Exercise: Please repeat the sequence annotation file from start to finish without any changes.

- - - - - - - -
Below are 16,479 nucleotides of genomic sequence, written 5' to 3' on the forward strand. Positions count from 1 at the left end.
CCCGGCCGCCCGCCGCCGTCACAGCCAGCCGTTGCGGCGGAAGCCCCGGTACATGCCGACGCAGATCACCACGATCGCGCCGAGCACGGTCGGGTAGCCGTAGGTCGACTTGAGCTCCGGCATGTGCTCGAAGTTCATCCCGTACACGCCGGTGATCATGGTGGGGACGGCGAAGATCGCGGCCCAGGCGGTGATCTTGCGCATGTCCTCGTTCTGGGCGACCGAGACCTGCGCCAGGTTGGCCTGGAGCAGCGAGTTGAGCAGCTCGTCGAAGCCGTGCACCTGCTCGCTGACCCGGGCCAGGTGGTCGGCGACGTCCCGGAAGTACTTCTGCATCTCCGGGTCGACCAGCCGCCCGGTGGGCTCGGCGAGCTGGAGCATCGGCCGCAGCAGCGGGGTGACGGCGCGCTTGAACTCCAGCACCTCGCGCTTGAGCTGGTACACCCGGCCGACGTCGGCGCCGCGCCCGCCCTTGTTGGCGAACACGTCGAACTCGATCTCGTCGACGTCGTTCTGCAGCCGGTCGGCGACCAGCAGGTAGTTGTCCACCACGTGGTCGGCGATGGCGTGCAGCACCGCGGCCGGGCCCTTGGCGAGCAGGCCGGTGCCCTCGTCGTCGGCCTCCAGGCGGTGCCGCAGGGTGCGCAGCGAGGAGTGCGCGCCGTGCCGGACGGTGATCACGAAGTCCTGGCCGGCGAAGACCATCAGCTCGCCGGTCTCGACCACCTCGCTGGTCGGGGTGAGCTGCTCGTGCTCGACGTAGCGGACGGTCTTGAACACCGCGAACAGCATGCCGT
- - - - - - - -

Below are 16,479 nucleotides of genomic sequence, written 5' to 3' on the forward strand. Positions count from 1 at the left end.
CCCGGCCGCCCGCCGCCGTCACAGCCAGCCGTTGCGGCGGAAGCCCCGGTACATGCCGACGCAGATCACCACGATCGCGCCGAGCACGGTCGGGTAGCCGTAGGTCGACTTGAGCTCCGGCATGTGCTCGAAGTTCATCCCGTACACGCCGGTGATCATGGTGGGGACGGCGAAGATCGCGGCCCAGGCGGTGATCTTGCGCATGTCCTCGTTCTGGGCGACCGAGACCTGCGCCAGGTTGGCCTGGAGCAGCGAGTTGAGCAGCTCGTCGAAGCCGTGCACCTGCTCGCTGACCCGGGCCAGGTGGTCGGCGACGTCCCGGAAGTACTTCTGCATCTCCGGGTCGACCAGCCGCCCGGTGGGCTCGGCGAGCTGGAGCATCGGCCGCAGCAGCGGGGTGACGGCGCGCTTGAACTCCAGCACCTCGCGCTTGAGCTGGTACACCCGGCCGACGTCGGCGCCGCGCCCGCCCTTGTTGGCGAACACGTCGAACTCGATCTCGTCGACGTCGTTCTGCAGCCGGTCGGCGACCAGCAGGTAGTTGTCCACCACGTGGTCGGCGATGGCGTGCAGCACCGCGGCCGGGCCCTTGGCGAGCAGGCCGGTGCCCTCGTCGTCGGCCTCCAGGCGGTGCCGCAGGGTGCGCAGCGAGGAGTGCGCGCCGTGCCGGACGGTGATCACGAAGTCCTGGCCGGCGAAGACCATCAGCTCGCCGGTCTCGACCACCTCGCTGGTCGGGGTGAGCTGCTCGTGCTCGACGTAGCGGACGGTCTTGAACACCGCGAACAGCATGCCGT